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Direct characterization is the process by which an author tells the reader something about a character's specific traits. In this case, the writer simply tells the reader what he or she wants the reader to know. Direct characterization is in contrast to indirect characterization, the latter being a process by which the author reveals information through the thoughts, words, or actions of the character. Both have a place in literature, but there are times when one method is generally preferred over the other.
In terms of description, direct characterization is often the easier thing to do for most writers. Many critics and teachers also consider it to be more unimaginative and boring than indirect characterization. Still, the choice on which technique to use is often an individual preference of the writer. It may also depend on the overall tone of the prose and what the author feels is most important to convey at that particular point.
As one example, direct characterization would be an author telling readers that a character abuses animals for no reason. Indirect characterization would describe the individual kicking a small puppy as he walks by on a sidewalk, and perhaps later being questioned by other characters about his motives. In both cases, the reader is left with information about how the person feels about animals. In the latter case, the writing may be more descriptive, but also generally takes more words and more time.
While direct characterization may not be the most popular literary tool at the present time, some famous authors have used it. Ernest Hemingway, who often wrote in a minimalist style and was not known for wasting words, made use of this type of characterization very often. That allowed Hemingway to write in a very unique style that was characterized by short, direct, and active voice sentences.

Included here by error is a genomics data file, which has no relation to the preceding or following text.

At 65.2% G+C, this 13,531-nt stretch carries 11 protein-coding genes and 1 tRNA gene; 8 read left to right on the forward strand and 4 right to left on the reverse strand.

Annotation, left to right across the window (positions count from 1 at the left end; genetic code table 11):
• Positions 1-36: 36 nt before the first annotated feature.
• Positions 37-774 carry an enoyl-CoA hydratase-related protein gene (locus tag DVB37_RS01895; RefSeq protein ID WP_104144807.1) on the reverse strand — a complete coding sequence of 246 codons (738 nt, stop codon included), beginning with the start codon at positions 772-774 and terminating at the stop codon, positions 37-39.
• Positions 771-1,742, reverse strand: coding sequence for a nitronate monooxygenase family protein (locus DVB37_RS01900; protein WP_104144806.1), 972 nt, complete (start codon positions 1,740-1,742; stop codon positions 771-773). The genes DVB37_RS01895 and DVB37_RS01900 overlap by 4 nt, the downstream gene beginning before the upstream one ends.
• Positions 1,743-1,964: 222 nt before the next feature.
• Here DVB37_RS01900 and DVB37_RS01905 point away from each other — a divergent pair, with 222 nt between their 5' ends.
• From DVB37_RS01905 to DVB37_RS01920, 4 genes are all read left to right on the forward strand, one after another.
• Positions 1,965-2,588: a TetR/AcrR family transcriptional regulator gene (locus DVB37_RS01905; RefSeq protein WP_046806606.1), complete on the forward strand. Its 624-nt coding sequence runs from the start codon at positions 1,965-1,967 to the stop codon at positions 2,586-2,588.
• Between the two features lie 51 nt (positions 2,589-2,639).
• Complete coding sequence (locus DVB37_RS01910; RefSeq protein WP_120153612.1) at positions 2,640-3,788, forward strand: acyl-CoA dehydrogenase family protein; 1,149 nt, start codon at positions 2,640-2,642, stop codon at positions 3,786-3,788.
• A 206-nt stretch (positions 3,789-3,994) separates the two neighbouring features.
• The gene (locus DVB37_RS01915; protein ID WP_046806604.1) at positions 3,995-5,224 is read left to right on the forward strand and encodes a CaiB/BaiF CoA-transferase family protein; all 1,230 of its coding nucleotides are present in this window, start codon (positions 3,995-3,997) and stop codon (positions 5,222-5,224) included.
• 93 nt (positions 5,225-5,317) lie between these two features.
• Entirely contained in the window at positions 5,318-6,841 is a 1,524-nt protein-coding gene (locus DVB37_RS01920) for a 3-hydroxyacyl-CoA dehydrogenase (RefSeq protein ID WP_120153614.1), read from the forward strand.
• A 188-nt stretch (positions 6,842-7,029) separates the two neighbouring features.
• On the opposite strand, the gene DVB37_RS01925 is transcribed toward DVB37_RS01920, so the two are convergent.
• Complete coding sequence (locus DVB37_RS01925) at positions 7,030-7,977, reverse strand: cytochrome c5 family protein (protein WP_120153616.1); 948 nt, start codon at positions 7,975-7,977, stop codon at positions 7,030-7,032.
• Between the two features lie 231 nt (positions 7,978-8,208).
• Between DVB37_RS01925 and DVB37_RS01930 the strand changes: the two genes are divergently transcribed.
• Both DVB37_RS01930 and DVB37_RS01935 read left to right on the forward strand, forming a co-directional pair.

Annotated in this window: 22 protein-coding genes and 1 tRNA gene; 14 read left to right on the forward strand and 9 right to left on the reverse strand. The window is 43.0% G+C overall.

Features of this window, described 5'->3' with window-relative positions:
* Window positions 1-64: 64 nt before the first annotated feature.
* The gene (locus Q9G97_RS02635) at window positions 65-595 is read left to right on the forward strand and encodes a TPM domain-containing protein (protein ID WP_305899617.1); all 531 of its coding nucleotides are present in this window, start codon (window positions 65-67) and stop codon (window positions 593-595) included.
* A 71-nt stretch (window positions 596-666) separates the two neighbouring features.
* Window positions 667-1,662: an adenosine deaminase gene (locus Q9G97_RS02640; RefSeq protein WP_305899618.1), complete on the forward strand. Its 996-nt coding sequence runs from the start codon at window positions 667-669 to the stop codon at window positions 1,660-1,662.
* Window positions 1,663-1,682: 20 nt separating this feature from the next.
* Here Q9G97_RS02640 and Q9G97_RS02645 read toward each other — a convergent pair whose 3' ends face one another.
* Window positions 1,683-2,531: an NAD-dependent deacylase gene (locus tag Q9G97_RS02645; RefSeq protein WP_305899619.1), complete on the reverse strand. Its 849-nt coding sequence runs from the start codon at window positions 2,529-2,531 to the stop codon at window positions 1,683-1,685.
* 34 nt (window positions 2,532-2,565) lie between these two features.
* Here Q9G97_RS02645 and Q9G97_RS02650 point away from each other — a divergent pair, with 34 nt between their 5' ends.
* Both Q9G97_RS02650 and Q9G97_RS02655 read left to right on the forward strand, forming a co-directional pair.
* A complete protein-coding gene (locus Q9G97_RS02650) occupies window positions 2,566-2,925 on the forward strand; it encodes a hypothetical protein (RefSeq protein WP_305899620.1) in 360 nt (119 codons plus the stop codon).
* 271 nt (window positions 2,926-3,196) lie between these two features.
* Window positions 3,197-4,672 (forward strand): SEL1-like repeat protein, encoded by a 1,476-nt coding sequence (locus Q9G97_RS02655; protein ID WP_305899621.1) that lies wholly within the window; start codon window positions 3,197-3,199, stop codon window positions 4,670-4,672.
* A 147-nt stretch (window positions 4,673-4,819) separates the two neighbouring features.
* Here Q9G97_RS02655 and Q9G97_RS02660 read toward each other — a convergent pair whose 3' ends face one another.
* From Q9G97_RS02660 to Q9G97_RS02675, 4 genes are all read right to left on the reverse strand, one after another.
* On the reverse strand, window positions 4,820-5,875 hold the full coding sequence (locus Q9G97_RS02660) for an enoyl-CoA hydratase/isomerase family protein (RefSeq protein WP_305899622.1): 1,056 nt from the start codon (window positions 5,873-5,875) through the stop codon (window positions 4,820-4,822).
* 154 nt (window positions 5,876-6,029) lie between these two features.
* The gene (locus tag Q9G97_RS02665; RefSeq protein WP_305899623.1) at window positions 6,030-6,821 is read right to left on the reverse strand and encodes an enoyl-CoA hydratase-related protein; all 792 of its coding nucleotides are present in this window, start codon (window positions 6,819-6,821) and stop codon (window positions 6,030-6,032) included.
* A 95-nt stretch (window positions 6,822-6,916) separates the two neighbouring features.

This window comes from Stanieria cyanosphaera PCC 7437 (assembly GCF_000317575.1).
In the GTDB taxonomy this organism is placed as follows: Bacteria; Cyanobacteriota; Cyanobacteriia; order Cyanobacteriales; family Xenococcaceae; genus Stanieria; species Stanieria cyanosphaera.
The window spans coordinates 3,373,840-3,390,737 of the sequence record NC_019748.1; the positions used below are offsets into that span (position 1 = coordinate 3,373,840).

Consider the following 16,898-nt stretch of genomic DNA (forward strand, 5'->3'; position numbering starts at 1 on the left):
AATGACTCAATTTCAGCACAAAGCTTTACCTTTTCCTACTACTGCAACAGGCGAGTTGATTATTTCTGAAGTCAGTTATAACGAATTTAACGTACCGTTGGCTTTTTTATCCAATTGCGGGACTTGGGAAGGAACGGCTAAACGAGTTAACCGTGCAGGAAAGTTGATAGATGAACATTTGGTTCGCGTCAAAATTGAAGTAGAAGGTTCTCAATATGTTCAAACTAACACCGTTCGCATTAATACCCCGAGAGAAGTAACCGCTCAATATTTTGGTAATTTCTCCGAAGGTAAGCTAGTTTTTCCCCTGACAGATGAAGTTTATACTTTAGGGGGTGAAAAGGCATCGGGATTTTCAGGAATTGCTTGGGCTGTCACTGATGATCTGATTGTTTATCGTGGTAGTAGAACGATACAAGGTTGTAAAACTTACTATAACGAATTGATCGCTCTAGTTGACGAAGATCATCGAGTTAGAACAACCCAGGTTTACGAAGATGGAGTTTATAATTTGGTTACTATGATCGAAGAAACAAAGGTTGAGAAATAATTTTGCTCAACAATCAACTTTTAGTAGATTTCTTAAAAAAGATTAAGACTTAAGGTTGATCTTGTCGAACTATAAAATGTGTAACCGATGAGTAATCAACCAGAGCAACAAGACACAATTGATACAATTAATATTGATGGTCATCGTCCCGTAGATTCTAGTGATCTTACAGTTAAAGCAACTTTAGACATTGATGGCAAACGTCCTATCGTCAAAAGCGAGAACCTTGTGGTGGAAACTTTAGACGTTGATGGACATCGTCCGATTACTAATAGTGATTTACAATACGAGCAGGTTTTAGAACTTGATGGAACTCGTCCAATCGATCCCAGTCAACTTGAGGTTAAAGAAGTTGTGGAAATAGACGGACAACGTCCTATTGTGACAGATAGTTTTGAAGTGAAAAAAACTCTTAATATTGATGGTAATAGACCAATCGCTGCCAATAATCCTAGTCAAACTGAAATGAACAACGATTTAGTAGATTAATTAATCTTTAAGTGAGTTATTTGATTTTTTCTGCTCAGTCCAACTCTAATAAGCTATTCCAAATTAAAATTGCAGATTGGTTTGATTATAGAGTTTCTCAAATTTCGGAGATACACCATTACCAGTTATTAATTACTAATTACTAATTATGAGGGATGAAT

Outside of literary writing, this type of characterization is often used in non-fiction writing, especially in newspaper and magazine writing. In such writing, the main point is to convey as much information in as little space as possible. Therefore, indirect characterization may take up a lot of unnecessary space. Some journalists may use indirect characterization only when writing a feature story where they are give more literary freedom and are using a more narrative style.
The other benefit to direct characterization is that it does not give the reader the chance to misinterpret what the author wants the reader to understand about the character. In some cases, a reader could may get the wrong idea, or interpret that a thought was based on a misunderstanding, or that an action was likely a mistake. When the author tells the reader directly, there is little chance of that taking place.